Beit Furik, Burin (Yitzhar), Huwwara, Za'tara (Tapuah), יום ג' 13.5.08, בוקר
Translation: Suzanne O.
A particularly difficult day, there are a lot of roadblocks all the way from Shomron roadblock at the entrance to the West Bank up to Huwwara and Beit Furiq together with impossible behaviour on the part of the soldiers at Beit Furiq roadblock.
The frustration and our inability to change things make us despair.
There is a police roadblock at the entrance to the Western Bank with the policemen just glancing at those entering and there are another three of these roadblocks within a kilometre.
At the entrance to Ariel, just like every day, the police direct the traffic, the entrance to Marda is open, the entrance to Zeita is closed by a barrier.
Za'atra (Tapuach) Junction
From the west it was already clear that there are problems, about 27 cars wait in a convoy, there is only one checkpoint, from time to time a vehicle is sent to the car park for a more thorough inspection.
A transit van is being inspected, there is a suitcase in the road and the dog sniffs inside it, it is closed, the passengers' documents are returned to them and they drive on.
An additional taxi approaches for inspection and the same process is repeated.
We go across the roundabout and stop at a jam the like of which we have not seen during the four years we have been doing this route.
There are hundreds of cars from Nablus, and the queue is so long that it also blocks the road to Nablus.
We waited 20 minutes and, suddenly, an order comes from we know not where and the roadblock is opened and tens of cars cross without any inspection at all. When we ask what happened the answer is because of traffic jams.
When we left some 70 cars were still queuing to cross because, after the jam was freed up, another order was received and they returned to inspecting each car.
On the way to Za'atra Junction the road is experiencing heavy traffic, there is a roadblock at Yitzhar Junction and about 17 cars which have just crossed at Huwwara now queue here for another inspection. We decided to drive directly to Beit Furiq, a glance at the Huwwara roadblock shows that it is relatively quiet there.
Beit Furiq roadblock
Obtuseness and wickedness: this is the way the roadblock is run today.
We get out of the vehicle next to a queue of vehicles which we can't see the end of. The drivers are furious and report that they have been waiting since 6:00 a.m. Lorries full of cheese, chicks, eggs, a doctor, a taxi with an ill person and the cars are inspected one at a time. The soldiers take a break from time to time. There is only one checkpoint for cars entering and leaving. When we ask why another checkpoint is not opened there is no reaction.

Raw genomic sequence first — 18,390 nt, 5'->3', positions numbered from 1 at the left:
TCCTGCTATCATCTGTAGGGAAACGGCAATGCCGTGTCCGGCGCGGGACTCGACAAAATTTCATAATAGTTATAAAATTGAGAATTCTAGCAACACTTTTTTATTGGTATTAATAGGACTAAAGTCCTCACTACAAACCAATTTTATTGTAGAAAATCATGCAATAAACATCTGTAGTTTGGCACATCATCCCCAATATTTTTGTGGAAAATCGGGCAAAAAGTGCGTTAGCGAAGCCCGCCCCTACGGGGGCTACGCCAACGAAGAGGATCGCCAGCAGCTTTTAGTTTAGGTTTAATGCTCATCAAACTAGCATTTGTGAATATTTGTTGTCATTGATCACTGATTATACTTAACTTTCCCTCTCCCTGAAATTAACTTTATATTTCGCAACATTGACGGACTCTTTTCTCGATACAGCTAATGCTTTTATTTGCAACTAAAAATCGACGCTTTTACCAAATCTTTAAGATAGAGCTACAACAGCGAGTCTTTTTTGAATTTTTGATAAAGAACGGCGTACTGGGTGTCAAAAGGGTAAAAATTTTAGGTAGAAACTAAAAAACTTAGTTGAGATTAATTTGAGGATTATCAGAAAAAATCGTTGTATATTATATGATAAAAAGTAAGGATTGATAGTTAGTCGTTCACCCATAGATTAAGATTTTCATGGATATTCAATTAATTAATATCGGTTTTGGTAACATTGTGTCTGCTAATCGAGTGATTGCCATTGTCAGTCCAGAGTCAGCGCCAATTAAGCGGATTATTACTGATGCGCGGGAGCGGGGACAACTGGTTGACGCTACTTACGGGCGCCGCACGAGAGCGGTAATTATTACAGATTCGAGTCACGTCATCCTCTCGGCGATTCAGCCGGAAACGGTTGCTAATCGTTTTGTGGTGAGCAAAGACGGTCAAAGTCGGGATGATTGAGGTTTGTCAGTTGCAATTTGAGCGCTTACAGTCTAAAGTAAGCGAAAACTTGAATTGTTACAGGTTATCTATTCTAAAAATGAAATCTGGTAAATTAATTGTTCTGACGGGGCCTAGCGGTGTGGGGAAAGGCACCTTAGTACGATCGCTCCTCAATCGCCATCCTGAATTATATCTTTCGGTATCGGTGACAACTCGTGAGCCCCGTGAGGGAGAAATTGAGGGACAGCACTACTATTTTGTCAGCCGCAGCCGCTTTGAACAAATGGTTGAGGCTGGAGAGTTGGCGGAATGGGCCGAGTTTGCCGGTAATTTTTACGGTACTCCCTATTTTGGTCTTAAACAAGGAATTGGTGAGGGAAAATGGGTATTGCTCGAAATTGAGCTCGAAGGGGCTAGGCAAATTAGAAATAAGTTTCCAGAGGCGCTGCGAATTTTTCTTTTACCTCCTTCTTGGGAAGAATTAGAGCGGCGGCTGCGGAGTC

We contacted the DCO, they told us that they are aware of the situation, there are problems throughout the area and, starting from Sunday, we have to contact Zaharan, he is our point of contact at the DCO.
We contacted Chana who, it turns out, is aware of the situation and has dealt with it without success but promises to try again. Meanwhile the soldiers stop inspecting and stand chatting among themselves, the fuming drivers approach the roadblock with a number of cars and at this the soldiers start to direct the traffic: they send the drivers away, empty the road and meanwhile not one vehicle crosses.
We tried to contact the brigade and, although we were told off for doing so, we were promised that they would look into why the soldiers had stopped the vehicles crossing, we were told that there are orders to carry out thorough inspections and they are aware of the problems in the area.
This contact did not help either and after the soldiers started to inspect vehicles again we left the roadblock frustrated.
There were very few pedestrians crossing and they did so quickly.
The car park is packed and the market is busy. When we ask the drivers how things are going today they reply that today is a good day.
Indeed the roadblock is relaxed the commander, R., comes over to us ‘women' asking how we are, about 20 people queue to cross in the usual procedure but fast and relaxed. This is also true for the cars from both directions.
We left meaning to return to Za'atra to find out what is going on there.
By the roundabout there are 150 women cyclists from various countries in the world, particularly for the Middle Eastern countries (there were no Israelis among them) but large groups of Lebanese, and they are on their way to Nablus. Although they formed a small traffic jam it moved on quickly.
The roadblock is still functioning.
The picture is completely different, there are about 30 cars waiting to cross from the direction of Nablus and the inspection is speedy. There is not one car from the west.